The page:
Pat Robertson doesn't know it's not the 1950s anymore.

Pat Robertson doesn’t know it’s not the 1950s anymore.

“Males have a tendency to wander a little bit. And what you want to do is make a home so wonderful he doesn’t want to wander.”Pat Robertson

INFIDELITY is expected of men, according to Pat Robertson. But that really wasn’t the worst of his advice to a woman having a hard time grappling with forgiving her husband. Pat Robertson looks to the woman, blaming her for why it happened.

The furor inspired big reaction over at the Huffington Post: 51,000 Facebook “likes”; 10,400+ Facebook shares; and over 7000 comments and counting. A snippet:

While Robertson’s co-host hedged on the question, calling forgiveness “difficult” and spousal infidelity “one of the ultimate betrayals,” Robertson got right to the point.

“Here’s the secret,” the famous evangelical said. “Stop talking the cheating. He cheated on you, well, he’s a man.”

The wife needs to focus on the reasons she married her spouse, he continued.

“Does he provide a home for you to live in,” Robertson said. ‘Does he provide food for you to eat? Does he provide clothes for you to wear? Is he nice to the children… Is he handsome?”

The Christian Broadcasting Network has been in clean-up mode ever since.

The Christian Broadcasting Network released a statement, saying, “As a first step in the process, Dr. Robertson stated that she should stop dwelling on the cheating. Next, he recommended that she remind herself of all the reasons she fell in love with him in the first place so that she might try to fall back in love with him all over again.”

“Lastly, his point was that everyone is human and there is much temptation outside of the home, so she should do whatever she can to strengthen their home and relationship. His intent was not to condone infidelity or to cast blame. We regret any misunderstanding,” the statement concluded.

There’s no “misunderstanding.”

Pat Robertson is a throw back from the post-WWII, Freudian fetish American society, in the lull before the sexual and feminist revolution; that time in our country when Alfred Kinsey was dropping a bombshell about the sexuality of American women, while Betty Friedan was preparing to blow the roof off of the “feminine mystique.” That idea that women can cuddle up to their appliances and just be, instead of actually doing anything.

This is that era Republicans and conservatives want to relive, because it gives power back to the old boys club, instead of the new Lean In moderns.

The Pat Robertson philosophy is also seen in the writings of conservatives on relationships, people like Phyllis Schlafly’s daughter Suzanne Venker, who declared there’s a “war on men.” The notion that if women would relinquish our power to men, all would be right, because then men could do what they’re supposed to do, which is provide for women, while we center our focus on home and when providing, make sure the man still has that as his primary purpose in our partnerships.

Feminism and women’s rise economically is not a “war on men.” What our independence reveals is that traditional men, conservatives in particular, especially religious males, haven’t accepted the sharing of economic strength, thinking that women being equal is emasculating. Women, of course, have to understand that when we make equal to our husbands and boyfriends this doesn’t negate his foundational belief that to provide and protect is his job. We still must acknowledge what he does, appreciate him for providing, something that is revealed in a simple “thank you” when he does it. When he takes you out to dinner or buys you something. It may sound corny, but nothing is more important than taking the time to acknowledge a man’s contribution. That doesn’t require we relinquish our power, but instead take turns sharing it.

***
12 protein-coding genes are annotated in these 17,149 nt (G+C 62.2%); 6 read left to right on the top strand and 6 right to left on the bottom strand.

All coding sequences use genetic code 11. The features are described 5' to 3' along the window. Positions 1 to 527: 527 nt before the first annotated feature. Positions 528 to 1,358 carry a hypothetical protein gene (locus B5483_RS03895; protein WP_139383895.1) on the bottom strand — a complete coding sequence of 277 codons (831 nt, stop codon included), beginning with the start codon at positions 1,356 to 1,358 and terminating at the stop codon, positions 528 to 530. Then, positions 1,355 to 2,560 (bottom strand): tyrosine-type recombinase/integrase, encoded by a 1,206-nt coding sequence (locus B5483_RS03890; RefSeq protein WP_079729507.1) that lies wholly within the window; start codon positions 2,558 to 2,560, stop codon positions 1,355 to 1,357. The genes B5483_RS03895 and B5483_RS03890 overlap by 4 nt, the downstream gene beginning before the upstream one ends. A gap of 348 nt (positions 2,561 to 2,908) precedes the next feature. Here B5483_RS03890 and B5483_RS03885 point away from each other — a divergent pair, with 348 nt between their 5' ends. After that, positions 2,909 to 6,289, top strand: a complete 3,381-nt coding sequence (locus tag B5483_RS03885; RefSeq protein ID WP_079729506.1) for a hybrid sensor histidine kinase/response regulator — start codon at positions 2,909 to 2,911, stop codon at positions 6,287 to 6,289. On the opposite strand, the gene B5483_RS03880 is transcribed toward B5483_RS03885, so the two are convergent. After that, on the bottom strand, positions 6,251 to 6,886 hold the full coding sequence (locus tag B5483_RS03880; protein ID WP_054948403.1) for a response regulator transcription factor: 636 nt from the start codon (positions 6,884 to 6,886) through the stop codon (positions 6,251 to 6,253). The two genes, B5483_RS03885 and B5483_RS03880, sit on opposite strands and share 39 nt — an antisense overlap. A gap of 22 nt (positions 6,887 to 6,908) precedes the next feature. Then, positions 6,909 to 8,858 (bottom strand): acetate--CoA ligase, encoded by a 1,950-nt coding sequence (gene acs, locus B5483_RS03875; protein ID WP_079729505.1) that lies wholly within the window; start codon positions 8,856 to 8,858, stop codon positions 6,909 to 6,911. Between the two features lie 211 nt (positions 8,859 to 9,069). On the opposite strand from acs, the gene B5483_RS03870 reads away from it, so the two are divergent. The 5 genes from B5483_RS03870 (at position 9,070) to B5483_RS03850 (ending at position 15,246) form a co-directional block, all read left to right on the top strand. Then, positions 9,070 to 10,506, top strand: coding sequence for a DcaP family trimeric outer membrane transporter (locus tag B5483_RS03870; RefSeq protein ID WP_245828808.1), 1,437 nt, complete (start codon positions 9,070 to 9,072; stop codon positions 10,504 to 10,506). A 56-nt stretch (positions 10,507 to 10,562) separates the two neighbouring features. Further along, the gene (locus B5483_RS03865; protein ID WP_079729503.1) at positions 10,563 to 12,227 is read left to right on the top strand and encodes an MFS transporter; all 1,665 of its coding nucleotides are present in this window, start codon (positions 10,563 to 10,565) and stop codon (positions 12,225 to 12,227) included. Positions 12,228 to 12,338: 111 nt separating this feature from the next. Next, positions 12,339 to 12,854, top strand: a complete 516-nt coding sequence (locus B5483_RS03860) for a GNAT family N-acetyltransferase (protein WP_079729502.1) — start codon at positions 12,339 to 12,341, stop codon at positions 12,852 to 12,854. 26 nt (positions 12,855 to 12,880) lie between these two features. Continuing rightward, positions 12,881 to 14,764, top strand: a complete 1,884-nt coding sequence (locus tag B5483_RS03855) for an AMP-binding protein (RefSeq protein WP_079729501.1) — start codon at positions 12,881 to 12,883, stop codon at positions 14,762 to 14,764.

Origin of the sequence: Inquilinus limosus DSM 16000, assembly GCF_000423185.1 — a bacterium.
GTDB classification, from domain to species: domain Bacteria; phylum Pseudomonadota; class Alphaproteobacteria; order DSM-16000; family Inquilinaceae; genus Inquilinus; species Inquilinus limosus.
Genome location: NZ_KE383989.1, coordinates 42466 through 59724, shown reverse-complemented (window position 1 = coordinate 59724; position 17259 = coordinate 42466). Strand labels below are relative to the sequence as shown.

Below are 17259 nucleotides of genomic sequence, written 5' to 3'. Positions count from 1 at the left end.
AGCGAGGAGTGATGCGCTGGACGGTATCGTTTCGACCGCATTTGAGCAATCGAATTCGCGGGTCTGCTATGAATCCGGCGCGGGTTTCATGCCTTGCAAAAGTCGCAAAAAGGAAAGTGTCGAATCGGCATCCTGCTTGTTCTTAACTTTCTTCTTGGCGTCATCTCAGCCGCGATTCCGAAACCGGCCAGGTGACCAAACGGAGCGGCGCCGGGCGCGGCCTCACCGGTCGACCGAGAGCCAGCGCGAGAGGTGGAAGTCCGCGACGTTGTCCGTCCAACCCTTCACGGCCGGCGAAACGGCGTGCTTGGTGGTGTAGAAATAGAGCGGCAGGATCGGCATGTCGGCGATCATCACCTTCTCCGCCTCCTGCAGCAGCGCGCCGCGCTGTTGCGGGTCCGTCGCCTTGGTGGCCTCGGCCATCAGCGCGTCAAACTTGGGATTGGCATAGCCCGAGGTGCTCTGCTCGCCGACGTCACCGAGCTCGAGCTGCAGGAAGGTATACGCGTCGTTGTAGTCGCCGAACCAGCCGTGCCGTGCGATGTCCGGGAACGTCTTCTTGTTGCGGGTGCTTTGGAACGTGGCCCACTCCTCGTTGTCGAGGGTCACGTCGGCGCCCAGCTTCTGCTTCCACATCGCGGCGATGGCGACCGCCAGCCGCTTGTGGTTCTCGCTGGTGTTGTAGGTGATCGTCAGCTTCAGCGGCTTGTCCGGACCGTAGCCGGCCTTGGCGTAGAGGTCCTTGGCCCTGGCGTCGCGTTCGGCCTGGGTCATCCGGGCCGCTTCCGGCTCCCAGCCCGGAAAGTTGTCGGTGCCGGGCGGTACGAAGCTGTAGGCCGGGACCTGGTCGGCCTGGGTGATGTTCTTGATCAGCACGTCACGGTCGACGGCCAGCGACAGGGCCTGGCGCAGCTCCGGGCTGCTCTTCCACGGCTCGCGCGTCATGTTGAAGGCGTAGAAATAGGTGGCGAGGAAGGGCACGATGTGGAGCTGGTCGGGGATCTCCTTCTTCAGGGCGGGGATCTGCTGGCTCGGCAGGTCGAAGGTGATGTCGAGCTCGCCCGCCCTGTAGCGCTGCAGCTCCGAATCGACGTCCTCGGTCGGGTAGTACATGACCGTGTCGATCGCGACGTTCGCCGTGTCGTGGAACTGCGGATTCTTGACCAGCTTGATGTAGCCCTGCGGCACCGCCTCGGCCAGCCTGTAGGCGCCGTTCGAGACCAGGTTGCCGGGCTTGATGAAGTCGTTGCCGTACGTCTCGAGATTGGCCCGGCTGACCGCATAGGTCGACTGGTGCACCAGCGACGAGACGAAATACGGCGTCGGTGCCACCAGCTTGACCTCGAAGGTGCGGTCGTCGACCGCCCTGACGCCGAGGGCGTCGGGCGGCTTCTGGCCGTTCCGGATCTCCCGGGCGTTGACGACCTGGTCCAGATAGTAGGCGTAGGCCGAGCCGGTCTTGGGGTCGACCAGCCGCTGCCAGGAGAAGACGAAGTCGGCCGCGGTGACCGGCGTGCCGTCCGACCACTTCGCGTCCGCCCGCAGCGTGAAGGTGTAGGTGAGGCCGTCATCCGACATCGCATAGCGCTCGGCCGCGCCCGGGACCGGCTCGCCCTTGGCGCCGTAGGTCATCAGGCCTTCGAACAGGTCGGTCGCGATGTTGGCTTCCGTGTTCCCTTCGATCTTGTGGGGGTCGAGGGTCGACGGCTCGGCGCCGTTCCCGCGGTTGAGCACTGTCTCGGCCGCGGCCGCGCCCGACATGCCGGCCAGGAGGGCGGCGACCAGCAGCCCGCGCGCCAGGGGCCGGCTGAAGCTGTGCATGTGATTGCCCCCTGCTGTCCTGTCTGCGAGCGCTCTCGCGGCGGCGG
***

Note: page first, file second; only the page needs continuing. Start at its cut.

It’s why Sheryl Sandberg wrote that the most important decision a woman makes is the man she marries. For modern women, nothing could be truer. A man who wants to protect and provide, but relishes allowing a woman to produce and be treated equally, without robbing him of his own joy to care for her. It’s really not that difficult if you simply honor one anther.

There is no “misunderstanding” the message from Pat Robertson. He has said these things before and will again, because for religiously conservative men, traditionalists, this is what they believe. From ABC News:

Robertson, 83, gave a similar answer when he spoke about Gen. David Petraeus’ affair with Paula Broadwell last year.

“The man’s off in a foreign land and he’s lonely and here’s a good-looking lady throwing herself at him. I mean, he’s a man,” Robertson said on an episode of “The 700 Club.”

Earlier this year Robertson was criticized when he suggested a woman’s looks might be to blame for her marital problems. Robertson told a story about a woman who asked a reverend how to stop her husband’s drinking problem.

“She was awful looking. The preacher looked at her and said, “˜Madam, if I was married to you I’d start to drink too,'” Robertson said.

h/t Atlantic for “Jealousy” vid; graphic via Le Blow